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Reading 3: The Wright Brothers' Legacy
On the afternoon of December 17, 1903, Wilbur and Orville Wright walked four miles to Kitty Hawk to send the following telegram to their father in Dayton: "Success four flights Thursday morning all against twenty one mile wind started from level with engine power alone average speed through air thirty one miles longest 57 [sic] seconds inform press home Christmas." After returning to Dayton, the brothers issued their own press statement: "We should have postponed our trials to a more favorable season, but…we were determined…to know whether the machine possessed sufficient capacity of control to make flight safe in boisterous winds, as well as in calm air. When these points had been definitely established, we at once packed our goods and returned home, knowing that the age of the flying machine had come at last."¹ Due to a combination of wildly inaccurate accounts and lack of understanding by most newspaper publishers, however, the true significance of December 17, 1903, escaped all but a few people.
During the winter and spring of 1904, the Wright brothers began constructing an improved version of their airplane. Although they had made the world's first controlled powered flight they would need to make several changes before their machine could be considered a practical airplane. They continued their experiments close to home so they could remain near their bicycle shop and lengthen their flying season. Huffman Prairie, an 84-acre pasture about eight miles from their home, became their new testing ground. On October 5, 1905, after many months of frustrating trials, they flew the third version of their airplane almost 25 miles in 39 minutes. Wilbur and Orville Wright had at last invented the world's first practical flying machine.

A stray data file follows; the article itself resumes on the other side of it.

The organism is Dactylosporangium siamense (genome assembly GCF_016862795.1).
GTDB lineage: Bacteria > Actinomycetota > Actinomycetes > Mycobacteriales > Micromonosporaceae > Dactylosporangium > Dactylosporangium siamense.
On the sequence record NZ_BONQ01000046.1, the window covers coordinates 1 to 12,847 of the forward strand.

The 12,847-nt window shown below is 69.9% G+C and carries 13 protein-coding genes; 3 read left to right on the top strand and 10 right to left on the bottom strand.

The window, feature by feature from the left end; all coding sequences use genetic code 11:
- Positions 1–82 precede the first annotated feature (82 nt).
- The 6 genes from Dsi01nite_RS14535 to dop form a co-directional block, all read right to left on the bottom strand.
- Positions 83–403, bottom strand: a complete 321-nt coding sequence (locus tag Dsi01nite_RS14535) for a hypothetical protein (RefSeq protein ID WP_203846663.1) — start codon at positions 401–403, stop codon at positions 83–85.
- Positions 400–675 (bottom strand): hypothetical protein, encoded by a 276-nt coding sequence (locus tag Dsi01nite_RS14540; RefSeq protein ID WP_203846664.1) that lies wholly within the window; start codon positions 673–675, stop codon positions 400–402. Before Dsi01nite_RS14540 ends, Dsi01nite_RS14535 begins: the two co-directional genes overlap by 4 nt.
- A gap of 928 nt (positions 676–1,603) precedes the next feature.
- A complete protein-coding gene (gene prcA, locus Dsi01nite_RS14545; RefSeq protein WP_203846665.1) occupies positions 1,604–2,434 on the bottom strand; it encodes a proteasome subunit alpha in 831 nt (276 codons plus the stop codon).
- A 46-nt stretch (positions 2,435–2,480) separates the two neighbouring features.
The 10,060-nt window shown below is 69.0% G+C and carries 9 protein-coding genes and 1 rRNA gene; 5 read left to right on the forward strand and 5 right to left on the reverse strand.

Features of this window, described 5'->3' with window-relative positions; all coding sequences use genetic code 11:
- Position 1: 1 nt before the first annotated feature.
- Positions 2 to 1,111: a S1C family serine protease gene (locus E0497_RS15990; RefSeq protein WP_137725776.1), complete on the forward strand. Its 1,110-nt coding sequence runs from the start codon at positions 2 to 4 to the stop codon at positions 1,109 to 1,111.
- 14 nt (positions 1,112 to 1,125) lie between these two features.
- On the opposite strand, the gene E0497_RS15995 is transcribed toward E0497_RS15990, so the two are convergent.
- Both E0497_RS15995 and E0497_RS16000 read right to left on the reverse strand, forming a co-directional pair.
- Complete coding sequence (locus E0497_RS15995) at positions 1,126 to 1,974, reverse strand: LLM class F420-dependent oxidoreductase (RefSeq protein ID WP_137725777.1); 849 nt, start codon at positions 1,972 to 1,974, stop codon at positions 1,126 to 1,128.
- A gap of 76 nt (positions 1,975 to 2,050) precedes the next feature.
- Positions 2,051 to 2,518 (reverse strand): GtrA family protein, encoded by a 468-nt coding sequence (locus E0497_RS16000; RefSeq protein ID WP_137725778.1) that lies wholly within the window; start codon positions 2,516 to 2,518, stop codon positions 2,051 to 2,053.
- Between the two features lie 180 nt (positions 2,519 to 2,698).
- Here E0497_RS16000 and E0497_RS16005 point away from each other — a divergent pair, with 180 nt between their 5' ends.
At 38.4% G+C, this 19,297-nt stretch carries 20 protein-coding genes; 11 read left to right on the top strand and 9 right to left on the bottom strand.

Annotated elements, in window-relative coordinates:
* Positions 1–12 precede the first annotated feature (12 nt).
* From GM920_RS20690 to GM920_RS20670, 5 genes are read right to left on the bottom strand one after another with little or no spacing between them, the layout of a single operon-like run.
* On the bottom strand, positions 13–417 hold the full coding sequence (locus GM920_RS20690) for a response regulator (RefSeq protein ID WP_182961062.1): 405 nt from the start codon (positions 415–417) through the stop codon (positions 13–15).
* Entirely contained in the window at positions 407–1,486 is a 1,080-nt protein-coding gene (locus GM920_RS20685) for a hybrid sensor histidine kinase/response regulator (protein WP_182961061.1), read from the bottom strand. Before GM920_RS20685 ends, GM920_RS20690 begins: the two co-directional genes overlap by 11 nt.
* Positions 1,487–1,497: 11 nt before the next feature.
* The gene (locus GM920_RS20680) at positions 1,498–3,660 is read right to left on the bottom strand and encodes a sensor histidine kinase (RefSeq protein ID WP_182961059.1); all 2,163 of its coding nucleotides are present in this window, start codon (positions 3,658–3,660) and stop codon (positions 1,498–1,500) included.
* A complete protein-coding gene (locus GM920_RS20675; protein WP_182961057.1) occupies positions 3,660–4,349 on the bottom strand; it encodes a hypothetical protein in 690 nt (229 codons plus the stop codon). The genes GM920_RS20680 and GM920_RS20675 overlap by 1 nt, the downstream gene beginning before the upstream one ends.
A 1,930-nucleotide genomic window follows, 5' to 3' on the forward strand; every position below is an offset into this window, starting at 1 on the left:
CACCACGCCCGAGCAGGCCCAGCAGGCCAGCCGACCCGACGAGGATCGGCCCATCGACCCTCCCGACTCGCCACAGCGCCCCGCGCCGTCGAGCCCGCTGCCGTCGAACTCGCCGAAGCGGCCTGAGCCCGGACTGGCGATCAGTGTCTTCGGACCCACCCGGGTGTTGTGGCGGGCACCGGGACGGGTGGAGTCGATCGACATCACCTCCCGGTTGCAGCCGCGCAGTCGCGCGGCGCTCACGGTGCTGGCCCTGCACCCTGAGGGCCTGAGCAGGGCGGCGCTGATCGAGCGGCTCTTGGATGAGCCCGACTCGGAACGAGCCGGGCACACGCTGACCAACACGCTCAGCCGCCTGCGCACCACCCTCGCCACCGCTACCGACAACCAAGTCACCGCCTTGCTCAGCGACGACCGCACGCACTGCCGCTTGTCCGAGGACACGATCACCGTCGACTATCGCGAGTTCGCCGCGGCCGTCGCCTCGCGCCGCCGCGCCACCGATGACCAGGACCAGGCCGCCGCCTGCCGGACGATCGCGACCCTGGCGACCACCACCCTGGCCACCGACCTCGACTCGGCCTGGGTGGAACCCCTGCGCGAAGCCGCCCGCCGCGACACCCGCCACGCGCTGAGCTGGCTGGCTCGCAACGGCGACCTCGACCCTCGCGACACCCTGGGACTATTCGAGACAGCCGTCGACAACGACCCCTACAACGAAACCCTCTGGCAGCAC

Next came the challenge of keeping others from copying their airplane design while at the same time trying to secure contracts for its sale. They tried to interest the U.S. Government and some European governments in buying the rights to their airplane, but had little luck. In order to protect the details of their invention before it was patented or sold, they did not fly for more than two years. Finally, a French company signed a contract to build and sell Wright airplanes in early 1908. The U.S. Army Signal Corps also expressed interest in the Wright Flyer, but only if it could meet specific requirements. Both contracts were contingent on successful demonstrations. Wilbur dazzled crowds in France, and Orville likewise made several stunning flights at Fort Myer, Virginia. After enduring several years of public skepticism, the Wright brothers finally achieved widespread recognition of their accomplishments.
Now treated as heroes, Wilbur and Orville Wright continued to set new records in distance and duration in front of amazed crowds. By this time they had closed the bike shop to devote all of their time to aviation. In 1909 they formed the Wright Company to build and sell airplanes as well as train pilots. Unfortunately, they also spent much of their time fighting legal battles over infringements to the patent they finally had received in 1906. Then, in 1912, the unique partnership that had led to the invention of the airplane--a feat mankind dreamed about for thousands of years--ended abruptly when Wilbur died of typhoid fever at age 45.